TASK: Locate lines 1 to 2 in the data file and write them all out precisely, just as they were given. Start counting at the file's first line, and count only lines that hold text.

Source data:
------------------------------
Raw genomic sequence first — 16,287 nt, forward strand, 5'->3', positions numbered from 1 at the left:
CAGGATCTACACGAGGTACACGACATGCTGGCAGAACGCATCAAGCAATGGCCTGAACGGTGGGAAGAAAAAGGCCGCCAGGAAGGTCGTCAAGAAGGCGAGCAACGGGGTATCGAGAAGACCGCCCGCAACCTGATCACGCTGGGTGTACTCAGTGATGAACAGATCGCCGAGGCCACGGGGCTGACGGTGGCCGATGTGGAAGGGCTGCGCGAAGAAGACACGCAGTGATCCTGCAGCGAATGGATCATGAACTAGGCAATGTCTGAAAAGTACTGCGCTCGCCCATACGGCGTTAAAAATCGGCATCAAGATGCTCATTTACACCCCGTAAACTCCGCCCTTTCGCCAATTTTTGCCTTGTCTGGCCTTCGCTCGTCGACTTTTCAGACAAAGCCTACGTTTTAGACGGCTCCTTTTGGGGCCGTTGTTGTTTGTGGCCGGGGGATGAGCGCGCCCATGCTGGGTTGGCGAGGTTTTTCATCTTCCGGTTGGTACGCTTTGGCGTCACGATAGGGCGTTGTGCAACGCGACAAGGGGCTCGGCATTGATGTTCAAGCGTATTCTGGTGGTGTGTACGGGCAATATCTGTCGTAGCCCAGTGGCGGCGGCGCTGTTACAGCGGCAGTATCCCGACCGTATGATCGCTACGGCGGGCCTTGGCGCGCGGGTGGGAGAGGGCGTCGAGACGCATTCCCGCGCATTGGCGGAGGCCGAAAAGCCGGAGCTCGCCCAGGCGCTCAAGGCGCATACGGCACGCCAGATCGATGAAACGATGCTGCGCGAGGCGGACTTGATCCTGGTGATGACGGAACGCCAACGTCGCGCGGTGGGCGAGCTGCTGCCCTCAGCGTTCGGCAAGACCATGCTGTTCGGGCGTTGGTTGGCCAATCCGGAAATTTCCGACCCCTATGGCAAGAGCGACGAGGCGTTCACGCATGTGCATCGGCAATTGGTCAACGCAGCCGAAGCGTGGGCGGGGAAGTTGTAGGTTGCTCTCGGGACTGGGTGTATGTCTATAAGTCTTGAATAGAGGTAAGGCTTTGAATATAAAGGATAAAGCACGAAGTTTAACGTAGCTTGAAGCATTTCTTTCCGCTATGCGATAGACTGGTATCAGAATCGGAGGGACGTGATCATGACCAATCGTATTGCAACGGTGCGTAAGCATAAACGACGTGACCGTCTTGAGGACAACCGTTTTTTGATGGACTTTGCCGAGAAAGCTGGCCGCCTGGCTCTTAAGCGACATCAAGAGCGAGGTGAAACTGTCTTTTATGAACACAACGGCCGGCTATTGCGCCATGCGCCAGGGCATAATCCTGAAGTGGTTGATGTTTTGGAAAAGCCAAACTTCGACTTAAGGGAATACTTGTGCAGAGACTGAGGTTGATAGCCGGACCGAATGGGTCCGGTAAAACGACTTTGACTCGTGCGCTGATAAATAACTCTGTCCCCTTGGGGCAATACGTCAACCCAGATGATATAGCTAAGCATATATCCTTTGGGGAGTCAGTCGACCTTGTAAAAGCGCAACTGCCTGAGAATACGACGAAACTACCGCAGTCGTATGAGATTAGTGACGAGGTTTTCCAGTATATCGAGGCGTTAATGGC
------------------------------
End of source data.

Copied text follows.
Raw genomic sequence first — 16,287 nt, forward strand, 5'->3', positions numbered from 1 at the left:
CAGGATCTACACGAGGTACACGACATGCTGGCAGAACGCATCAAGCAATGGCCTGAACGGTGGGAAGAAAAAGGCCGCCAGGAAGGTCGTCAAGAAGGCGAGCAACGGGGTATCGAGAAGACCGCCCGCAACCTGATCACGCTGGGTGTACTCAGTGATGAACAGATCGCCGAGGCCACGGGGCTGACGGTGGCCGATGTGGAAGGGCTGCGCGAAGAAGACACGCAGTGATCCTGCAGCGAATGGATCATGAACTAGGCAATGTCTGAAAAGTACTGCGCTCGCCCATACGGCGTTAAAAATCGGCATCAAGATGCTCATTTACACCCCGTAAACTCCGCCCTTTCGCCAATTTTTGCCTTGTCTGGCCTTCGCTCGTCGACTTTTCAGACAAAGCCTACGTTTTAGACGGCTCCTTTTGGGGCCGTTGTTGTTTGTGGCCGGGGGATGAGCGCGCCCATGCTGGGTTGGCGAGGTTTTTCATCTTCCGGTTGGTACGCTTTGGCGTCACGATAGGGCGTTGTGCAACGCGACAAGGGGCTCGGCATTGATGTTCAAGCGTATTCTGGTGGTGTGTACGGGCAATATCTGTCGTAGCCCAGTGGCGGCGGCGCTGTTACAGCGGCAGTATCCCGACCGTATGATCGCTACGGCGGGCCTTGGCGCGCGGGTGGGAGAGGGCGTCGAGACGCATTCCCGCGCATTGGCGGAGGCCGAAAAGCCGGAGCTCGCCCAGGCGCTCAAGGCGCATACGGCACGCCAGATCGATGAAACGATGCTGCGCGAGGCGGACTTGATCCTGGTGATGACGGAACGCCAACGTCGCGCGGTGGGCGAGCTGCTGCCCTCAGCGTTCGGCAAGACCATGCTGTTCGGGCGTTGGTTGGCCAATCCGGAAATTTCCGACCCCTATGGCAAGAGCGACGAGGCGTTCACGCATGTGCATCGGCAATTGGTCAACGCAGCCGAAGCGTGGGCGGGGAAGTTGTAGGTTGCTCTCGGGACTGGGTGTATGTCTATAAGTCTTGAATAGAGGTAAGGCTTTGAATATAAAGGATAAAGCACGAAGTTTAACGTAGCTTGAAGCATTTCTTTCCGCTATGCGATAGACTGGTATCAGAATCGGAGGGACGTGATCATGACCAATCGTATTGCAACGGTGCGTAAGCATAAACGACGTGACCGTCTTGAGGACAACCGTTTTTTGATGGACTTTGCCGAGAAAGCTGGCCGCCTGGCTCTTAAGCGACATCAAGAGCGAGGTGAAACTGTCTTTTATGAACACAACGGCCGGCTATTGCGCCATGCGCCAGGGCATAATCCTGAAGTGGTTGATGTTTTGGAAAAGCCAAACTTCGACTTAAGGGAATACTTGTGCAGAGACTGAGGTTGATAGCCGGACCGAATGGGTCCGGTAAAACGACTTTGACTCGTGCGCTGATAAATAACTCTGTCCCCTTGGGGCAATACGTCAACCCAGATGATATAGCTAAGCATATATCCTTTGGGGAGTCAGTCGACCTTGTAAAAGCGCAACTGCCTGAGAATACGACGAAACTACCGCAGTCGTATGAGATTAGTGACGAGGTTTTCCAGTATATCGAGGCGTTAATGGC